STYRACOSAURUS (sty-RACK-oh-SORE-us)

Period: Late Cretaceous

Order, Suborder, Family: Ornithischia, Marginocephalia, Ceratopsidae

Location: North America (Canada, United States)

Length: 18 feet (5.5 meters)

Styracosaurus was discovered in 1913 in the Belly River Formation of Alberta by Charles Sternberg. Lawrence Lambe named this animal Styracosaurus albertensis, which means "spiked reptile of Alberta," for its unusual neck frill.

Most ceratopsids had small knobs called "epoccipitals" around the edges of their neck frills, giving the frill a scalloped appearance. But Styracosaurus had six epoccipitals at the back of its frill that were long, thick, pointed spikes. The two spikes at the back of the frill were the longest. These spikes fan out around the back of the frill and may have made a predator think twice about trying to make a meal of Styracosaurus.

The neck frill of Styracosaurus, without the spikes, was rounded and short. Styracosaurus had small bony bumps over its eyes, rather than long brow horns. It did have a thick, straight, long horn on the top of its nose. Except for the spikes on its frill, Styracosaurus looked much like Centrosaurus and Monoclonius. These three dinosaurs were probably closely related. Styracosaurus was also related to Pachyrhinosaurus, Brachyceratops, and Avaceratops.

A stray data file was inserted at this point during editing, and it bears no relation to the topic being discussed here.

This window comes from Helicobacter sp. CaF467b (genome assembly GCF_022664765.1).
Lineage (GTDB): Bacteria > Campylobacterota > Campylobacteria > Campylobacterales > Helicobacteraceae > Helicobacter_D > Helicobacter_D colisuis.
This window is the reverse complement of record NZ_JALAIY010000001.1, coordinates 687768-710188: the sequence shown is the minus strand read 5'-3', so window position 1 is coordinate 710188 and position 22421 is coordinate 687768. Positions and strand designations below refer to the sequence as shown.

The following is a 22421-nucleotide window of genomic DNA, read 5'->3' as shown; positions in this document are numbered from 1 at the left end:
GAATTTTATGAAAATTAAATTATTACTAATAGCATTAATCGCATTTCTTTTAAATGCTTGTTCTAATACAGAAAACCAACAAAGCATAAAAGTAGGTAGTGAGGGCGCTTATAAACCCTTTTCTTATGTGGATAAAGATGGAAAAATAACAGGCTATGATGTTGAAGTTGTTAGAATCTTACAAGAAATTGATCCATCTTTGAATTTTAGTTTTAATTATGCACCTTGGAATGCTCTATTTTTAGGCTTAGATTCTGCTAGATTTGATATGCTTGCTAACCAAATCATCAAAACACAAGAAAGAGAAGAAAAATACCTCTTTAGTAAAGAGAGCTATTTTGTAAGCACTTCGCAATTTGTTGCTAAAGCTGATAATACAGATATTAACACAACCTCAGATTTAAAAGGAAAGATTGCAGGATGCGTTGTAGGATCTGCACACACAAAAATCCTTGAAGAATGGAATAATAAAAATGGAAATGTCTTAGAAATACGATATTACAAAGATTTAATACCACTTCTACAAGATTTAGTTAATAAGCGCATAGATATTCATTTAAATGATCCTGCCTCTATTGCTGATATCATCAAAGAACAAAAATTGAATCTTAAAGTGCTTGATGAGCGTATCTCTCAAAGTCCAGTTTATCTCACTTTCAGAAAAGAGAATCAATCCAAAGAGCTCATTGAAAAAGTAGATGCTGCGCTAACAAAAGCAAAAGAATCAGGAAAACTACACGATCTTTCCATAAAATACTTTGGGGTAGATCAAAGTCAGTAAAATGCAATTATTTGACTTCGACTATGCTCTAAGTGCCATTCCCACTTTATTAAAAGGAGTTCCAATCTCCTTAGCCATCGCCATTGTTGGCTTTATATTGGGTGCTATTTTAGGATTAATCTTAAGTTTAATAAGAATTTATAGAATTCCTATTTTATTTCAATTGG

Until recently, Styracosaurus has been a rare ceratopsian. Paleontologists are now studying a number of Styracosaurus skeletons that have been found in Montana. These new skeletons may prove to be a new species.